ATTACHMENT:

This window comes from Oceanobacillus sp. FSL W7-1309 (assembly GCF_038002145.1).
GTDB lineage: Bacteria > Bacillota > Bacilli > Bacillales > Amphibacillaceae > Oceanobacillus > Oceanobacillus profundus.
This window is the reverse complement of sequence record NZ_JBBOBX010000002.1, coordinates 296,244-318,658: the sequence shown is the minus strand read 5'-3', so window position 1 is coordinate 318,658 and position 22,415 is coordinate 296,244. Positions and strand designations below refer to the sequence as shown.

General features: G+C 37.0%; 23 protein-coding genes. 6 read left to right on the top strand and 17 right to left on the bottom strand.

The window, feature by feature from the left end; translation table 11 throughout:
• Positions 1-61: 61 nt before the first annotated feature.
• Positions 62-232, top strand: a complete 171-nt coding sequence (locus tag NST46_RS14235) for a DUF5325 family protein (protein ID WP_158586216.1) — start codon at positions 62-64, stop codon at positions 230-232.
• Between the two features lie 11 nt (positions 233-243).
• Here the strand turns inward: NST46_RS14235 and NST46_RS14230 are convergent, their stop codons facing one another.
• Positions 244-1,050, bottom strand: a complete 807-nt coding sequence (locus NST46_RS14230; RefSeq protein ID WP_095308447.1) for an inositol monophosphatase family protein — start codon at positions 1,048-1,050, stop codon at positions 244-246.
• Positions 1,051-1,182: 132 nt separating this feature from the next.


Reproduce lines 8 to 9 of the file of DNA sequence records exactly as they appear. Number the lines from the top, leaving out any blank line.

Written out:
• Between the two features lie 11 nt (positions 233-243).
• Here the strand turns inward: NST46_RS14235 and NST46_RS14230 are convergent, their stop codons facing one another.